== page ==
By Lisa Rapaport

(Reuters Health) – Although women from all walks of life tend to experience infertility at similar rates, a new U.S. study suggests there are wide disparities in access to treatment.

Researchers examined survey data collected between 2013 and 2016 from 2,052 women, ages 20 to 44, who were representative of more than 45 million women nationwide.

Overall, 12.5% of the women reported trying to conceive for one year without becoming pregnant, the timeline doctors typically use to define infertility. Just a third of those making less than $25,000 a year sought treatment for infertility, compared with two thirds of those making $100,000 or more, researchers report in Fertility and Sterility.

“People of all races, education levels, incomes, citizenship statuses, health insurances and sites of health care use report similar rates of having infertility,” said Dr. James Dupree, an assistant professor of urology and obstetrics and gynecology at the University of Michigan in Ann Arbor.

“Women with less education, lower incomes, non-citizens and women without health insurance and without access to physician offices did not see their doctors as often for help with infertility,” Dupree said by email. “So, patients and families should know that if they have infertility, they’re not alone, and they should go to see their doctor for help.”

Most healthy couples can conceive within three to six months, although the process can take longer for people who are older or who have fertility compromised by certain medical conditions or lifestyle habits.

Infertility rates in the study ranged from 5.8% among women 20 to 24 years old up to 20.5% among women 40 to 44 years old.

Older women were also more likely to seek help: 67.3% of women 35 to 39 years old with infertility saw a medical provider, as did 61.7% of infertile women 40 to 44 years old. Only 11.7% of women 20 to 24 years old sought treatment for infertility.

Among women earning under $25,000 a year, 33.1% of women with infertility sought treatment, compared with 66.8% of infertile women earning at least $100,000 annually.

Only 33.1% of women without education beyond high school saw a medical provider for infertility, compared with 80.8% of women with college degrees.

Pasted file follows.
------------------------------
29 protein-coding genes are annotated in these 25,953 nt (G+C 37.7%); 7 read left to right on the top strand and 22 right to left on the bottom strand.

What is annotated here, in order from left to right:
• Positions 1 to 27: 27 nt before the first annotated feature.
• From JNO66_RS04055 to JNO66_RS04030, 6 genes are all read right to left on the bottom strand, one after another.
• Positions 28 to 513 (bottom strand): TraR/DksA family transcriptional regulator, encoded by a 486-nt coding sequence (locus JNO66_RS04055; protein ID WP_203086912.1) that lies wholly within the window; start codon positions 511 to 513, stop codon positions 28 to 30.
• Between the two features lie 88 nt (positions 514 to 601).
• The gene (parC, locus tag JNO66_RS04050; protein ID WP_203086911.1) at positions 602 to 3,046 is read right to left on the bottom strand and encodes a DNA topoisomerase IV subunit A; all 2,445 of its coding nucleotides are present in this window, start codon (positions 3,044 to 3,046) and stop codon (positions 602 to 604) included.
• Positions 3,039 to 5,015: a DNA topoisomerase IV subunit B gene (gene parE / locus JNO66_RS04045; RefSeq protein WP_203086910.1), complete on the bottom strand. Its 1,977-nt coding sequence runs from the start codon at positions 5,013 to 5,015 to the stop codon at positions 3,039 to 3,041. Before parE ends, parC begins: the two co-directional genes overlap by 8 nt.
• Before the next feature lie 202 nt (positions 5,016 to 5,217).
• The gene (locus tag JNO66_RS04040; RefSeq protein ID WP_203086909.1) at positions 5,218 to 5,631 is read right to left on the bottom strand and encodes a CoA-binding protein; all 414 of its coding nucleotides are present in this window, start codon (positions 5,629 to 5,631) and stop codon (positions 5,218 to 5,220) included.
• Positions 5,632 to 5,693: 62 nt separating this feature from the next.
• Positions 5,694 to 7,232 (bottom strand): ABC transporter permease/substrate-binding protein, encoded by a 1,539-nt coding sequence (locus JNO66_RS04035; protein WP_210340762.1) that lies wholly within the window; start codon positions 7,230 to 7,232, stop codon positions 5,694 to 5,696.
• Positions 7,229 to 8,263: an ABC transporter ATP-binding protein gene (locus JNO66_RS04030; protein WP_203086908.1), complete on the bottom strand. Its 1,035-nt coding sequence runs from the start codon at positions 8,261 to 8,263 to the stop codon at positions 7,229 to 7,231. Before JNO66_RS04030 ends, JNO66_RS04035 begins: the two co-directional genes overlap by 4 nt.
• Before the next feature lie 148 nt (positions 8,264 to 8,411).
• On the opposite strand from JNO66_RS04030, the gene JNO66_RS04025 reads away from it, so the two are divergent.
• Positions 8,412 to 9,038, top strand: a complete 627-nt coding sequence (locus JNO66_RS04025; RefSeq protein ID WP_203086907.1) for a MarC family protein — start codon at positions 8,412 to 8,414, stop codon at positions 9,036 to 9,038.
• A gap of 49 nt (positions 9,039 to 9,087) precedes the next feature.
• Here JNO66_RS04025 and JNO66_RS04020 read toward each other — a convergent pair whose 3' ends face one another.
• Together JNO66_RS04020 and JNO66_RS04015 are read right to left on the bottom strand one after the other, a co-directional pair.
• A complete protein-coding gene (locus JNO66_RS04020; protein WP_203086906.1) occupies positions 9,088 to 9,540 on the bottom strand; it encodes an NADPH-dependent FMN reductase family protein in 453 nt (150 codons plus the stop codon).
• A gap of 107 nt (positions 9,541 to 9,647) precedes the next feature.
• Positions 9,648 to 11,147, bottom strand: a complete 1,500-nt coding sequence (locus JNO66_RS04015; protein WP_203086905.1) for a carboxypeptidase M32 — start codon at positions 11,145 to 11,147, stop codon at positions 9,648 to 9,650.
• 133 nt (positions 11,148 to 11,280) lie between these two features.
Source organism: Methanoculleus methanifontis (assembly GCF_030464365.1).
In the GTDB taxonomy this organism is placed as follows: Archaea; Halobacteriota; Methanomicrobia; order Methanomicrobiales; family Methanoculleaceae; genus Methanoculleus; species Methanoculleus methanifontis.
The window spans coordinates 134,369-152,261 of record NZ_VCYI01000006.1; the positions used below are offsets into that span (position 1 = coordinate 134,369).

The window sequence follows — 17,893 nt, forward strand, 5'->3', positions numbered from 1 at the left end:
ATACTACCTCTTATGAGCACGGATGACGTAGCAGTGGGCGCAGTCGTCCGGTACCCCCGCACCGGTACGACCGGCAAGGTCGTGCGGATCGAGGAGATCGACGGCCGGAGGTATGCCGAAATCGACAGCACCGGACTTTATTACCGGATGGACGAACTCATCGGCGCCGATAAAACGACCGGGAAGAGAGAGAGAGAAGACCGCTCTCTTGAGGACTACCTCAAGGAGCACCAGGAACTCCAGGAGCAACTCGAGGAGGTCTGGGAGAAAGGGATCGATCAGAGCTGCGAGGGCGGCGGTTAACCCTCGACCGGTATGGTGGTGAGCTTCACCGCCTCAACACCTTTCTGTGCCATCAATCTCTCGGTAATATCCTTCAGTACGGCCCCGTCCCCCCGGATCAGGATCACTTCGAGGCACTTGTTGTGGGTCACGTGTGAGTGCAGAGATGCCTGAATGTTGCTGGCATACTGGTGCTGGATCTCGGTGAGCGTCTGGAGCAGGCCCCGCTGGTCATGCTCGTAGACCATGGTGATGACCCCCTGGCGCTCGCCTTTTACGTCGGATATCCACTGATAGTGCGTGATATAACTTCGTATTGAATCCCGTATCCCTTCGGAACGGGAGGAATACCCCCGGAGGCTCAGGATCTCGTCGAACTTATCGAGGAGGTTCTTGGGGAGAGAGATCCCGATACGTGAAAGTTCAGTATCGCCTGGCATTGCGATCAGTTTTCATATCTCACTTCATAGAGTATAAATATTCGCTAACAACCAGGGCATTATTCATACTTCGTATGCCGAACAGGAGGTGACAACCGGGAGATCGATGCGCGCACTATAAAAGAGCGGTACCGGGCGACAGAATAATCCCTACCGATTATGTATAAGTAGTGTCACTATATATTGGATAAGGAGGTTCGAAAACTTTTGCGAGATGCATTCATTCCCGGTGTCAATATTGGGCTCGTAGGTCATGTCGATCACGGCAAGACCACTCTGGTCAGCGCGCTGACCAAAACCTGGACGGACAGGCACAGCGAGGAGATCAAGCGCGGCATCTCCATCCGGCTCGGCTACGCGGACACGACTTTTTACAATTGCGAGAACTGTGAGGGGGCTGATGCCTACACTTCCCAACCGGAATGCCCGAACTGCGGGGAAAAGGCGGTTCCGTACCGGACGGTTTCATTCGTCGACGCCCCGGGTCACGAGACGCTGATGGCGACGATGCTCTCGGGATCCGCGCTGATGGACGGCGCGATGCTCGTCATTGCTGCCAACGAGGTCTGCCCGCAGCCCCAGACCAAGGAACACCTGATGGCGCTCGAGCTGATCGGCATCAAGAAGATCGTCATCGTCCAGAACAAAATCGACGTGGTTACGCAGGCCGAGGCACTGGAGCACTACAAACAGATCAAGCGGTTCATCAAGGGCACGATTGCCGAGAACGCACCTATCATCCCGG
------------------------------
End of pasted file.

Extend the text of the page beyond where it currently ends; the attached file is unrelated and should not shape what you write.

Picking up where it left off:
And 65.3% of white women and 79.8% of Asian women with infertility sought treatment, compared with 40.6% of black women, 44% of Mexican American women and 54.9% of women of other Hispanic backgrounds.

While 65% of women with insurance saw medical providers for infertility treatment, only 39.7% of women without health insurance did.

The study doesn’t prove whether or how specific patient characteristics influence a woman’s choice to seek help for infertility.

Even so, the results offer fresh evidence of disparities in access to care, said Dr. Kevin Doody, director of CARE Fertility in Fort Worth, Texas, and past president of the Society for Assisted Reproductive Technology.

“Access to infertility care has several barriers including patient lack of awareness, geographic access to specialists, financial burdens and time burdens,” Doody, who wasn’t involved in the study, said by email.

Even with insurance, many women may lack benefits for infertility care or face other obstacles to treatment, said Dr. Emily Jungheim, chief of reproductive endocrinology and infertility at Washington University in St. Louis.

“Perhaps women with more education and more income are in positions where they can take the time off for treatment,” Jungheim, who wasn’t involved in the study, said by email.

“Maybe they have better benefits overall and can take medical leave,” Jungheim added. “Or they have a boss who is flexible with their plans – or they are the boss and can make their own schedule.”

SOURCE: Fertility and Sterility, online June 28, 2019.